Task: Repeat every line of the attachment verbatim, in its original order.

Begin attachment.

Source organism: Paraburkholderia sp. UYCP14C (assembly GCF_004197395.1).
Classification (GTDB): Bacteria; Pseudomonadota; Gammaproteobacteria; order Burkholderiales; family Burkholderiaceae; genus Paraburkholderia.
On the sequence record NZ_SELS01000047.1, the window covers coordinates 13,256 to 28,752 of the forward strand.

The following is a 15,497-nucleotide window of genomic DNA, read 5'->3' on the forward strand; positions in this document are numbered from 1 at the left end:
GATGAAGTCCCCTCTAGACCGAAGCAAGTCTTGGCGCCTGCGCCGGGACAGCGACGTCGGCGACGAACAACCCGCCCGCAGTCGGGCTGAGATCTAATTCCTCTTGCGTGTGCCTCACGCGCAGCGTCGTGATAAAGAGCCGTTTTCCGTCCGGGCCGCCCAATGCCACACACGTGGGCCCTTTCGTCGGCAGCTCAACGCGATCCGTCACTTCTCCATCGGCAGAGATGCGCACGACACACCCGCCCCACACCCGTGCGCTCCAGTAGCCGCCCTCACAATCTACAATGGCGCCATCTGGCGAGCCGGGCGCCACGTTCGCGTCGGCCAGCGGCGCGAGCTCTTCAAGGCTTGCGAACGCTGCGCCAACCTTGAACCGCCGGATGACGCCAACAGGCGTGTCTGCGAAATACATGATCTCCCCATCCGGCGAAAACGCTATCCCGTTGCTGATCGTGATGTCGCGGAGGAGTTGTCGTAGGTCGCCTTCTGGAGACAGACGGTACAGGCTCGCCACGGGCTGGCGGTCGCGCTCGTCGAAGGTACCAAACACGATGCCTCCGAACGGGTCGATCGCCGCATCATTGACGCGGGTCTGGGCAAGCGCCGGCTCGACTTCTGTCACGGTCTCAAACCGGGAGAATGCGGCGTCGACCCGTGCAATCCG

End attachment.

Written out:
Source organism: Paraburkholderia sp. UYCP14C (assembly GCF_004197395.1).
Classification (GTDB): Bacteria; Pseudomonadota; Gammaproteobacteria; order Burkholderiales; family Burkholderiaceae; genus Paraburkholderia.
On the sequence record NZ_SELS01000047.1, the window covers coordinates 13,256 to 28,752 of the forward strand.

The following is a 15,497-nucleotide window of genomic DNA, read 5'->3' on the forward strand; positions in this document are numbered from 1 at the left end:
GATGAAGTCCCCTCTAGACCGAAGCAAGTCTTGGCGCCTGCGCCGGGACAGCGACGTCGGCGACGAACAACCCGCCCGCAGTCGGGCTGAGATCTAATTCCTCTTGCGTGTGCCTCACGCGCAGCGTCGTGATAAAGAGCCGTTTTCCGTCCGGGCCGCCCAATGCCACACACGTGGGCCCTTTCGTCGGCAGCTCAACGCGATCCGTCACTTCTCCATCGGCAGAGATGCGCACGACACACCCGCCCCACACCCGTGCGCTCCAGTAGCCGCCCTCACAATCTACAATGGCGCCATCTGGCGAGCCGGGCGCCACGTTCGCGTCGGCCAGCGGCGCGAGCTCTTCAAGGCTTGCGAACGCTGCGCCAACCTTGAACCGCCGGATGACGCCAACAGGCGTGTCTGCGAAATACATGATCTCCCCATCCGGCGAAAACGCTATCCCGTTGCTGATCGTGATGTCGCGGAGGAGTTGTCGTAGGTCGCCTTCTGGAGACAGACGGTACAGGCTCGCCACGGGCTGGCGGTCGCGCTCGTCGAAGGTACCAAACACGATGCCTCCGAACGGGTCGATCGCCGCATCATTGACGCGGGTCTGGGCAAGCGCCGGCTCGACTTCTGTCACGGTCTCAAACCGGGAGAATGCGGCGTCGACCCGTGCAATCCG